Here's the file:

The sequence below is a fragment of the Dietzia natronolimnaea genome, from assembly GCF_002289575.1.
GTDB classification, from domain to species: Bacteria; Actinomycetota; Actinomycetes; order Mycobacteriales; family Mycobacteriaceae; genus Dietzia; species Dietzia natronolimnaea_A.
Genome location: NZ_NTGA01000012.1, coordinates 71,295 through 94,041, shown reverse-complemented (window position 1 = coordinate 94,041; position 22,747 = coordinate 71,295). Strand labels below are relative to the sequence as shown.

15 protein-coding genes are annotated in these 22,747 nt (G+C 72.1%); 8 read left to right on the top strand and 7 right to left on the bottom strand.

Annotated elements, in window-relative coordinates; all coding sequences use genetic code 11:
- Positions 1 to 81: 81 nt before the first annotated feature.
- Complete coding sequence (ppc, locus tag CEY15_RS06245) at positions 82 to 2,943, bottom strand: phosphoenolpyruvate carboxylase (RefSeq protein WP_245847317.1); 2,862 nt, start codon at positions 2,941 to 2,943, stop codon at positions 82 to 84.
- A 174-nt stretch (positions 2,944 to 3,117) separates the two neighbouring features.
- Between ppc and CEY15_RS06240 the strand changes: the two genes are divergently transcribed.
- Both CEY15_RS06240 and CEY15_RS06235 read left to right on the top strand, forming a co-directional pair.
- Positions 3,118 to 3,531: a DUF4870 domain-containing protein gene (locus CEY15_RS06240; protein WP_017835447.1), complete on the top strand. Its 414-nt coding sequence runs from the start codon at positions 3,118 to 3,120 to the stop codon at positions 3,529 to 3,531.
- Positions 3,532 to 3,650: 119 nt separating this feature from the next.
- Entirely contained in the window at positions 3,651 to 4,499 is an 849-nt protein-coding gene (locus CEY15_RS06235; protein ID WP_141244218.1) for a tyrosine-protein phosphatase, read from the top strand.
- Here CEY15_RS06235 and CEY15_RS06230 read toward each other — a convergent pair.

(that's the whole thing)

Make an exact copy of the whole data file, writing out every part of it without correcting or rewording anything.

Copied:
The sequence below is a fragment of the Dietzia natronolimnaea genome, from assembly GCF_002289575.1.
GTDB classification, from domain to species: Bacteria; Actinomycetota; Actinomycetes; order Mycobacteriales; family Mycobacteriaceae; genus Dietzia; species Dietzia natronolimnaea_A.
Genome location: NZ_NTGA01000012.1, coordinates 71,295 through 94,041, shown reverse-complemented (window position 1 = coordinate 94,041; position 22,747 = coordinate 71,295). Strand labels below are relative to the sequence as shown.

15 protein-coding genes are annotated in these 22,747 nt (G+C 72.1%); 8 read left to right on the top strand and 7 right to left on the bottom strand.

Annotated elements, in window-relative coordinates; all coding sequences use genetic code 11:
- Positions 1 to 81: 81 nt before the first annotated feature.
- Complete coding sequence (ppc, locus tag CEY15_RS06245) at positions 82 to 2,943, bottom strand: phosphoenolpyruvate carboxylase (RefSeq protein WP_245847317.1); 2,862 nt, start codon at positions 2,941 to 2,943, stop codon at positions 82 to 84.
- A 174-nt stretch (positions 2,944 to 3,117) separates the two neighbouring features.
- Between ppc and CEY15_RS06240 the strand changes: the two genes are divergently transcribed.
- Both CEY15_RS06240 and CEY15_RS06235 read left to right on the top strand, forming a co-directional pair.
- Positions 3,118 to 3,531: a DUF4870 domain-containing protein gene (locus CEY15_RS06240; protein WP_017835447.1), complete on the top strand. Its 414-nt coding sequence runs from the start codon at positions 3,118 to 3,120 to the stop codon at positions 3,529 to 3,531.
- Positions 3,532 to 3,650: 119 nt separating this feature from the next.
- Entirely contained in the window at positions 3,651 to 4,499 is an 849-nt protein-coding gene (locus CEY15_RS06235; protein ID WP_141244218.1) for a tyrosine-protein phosphatase, read from the top strand.
- Here CEY15_RS06235 and CEY15_RS06230 read toward each other — a convergent pair.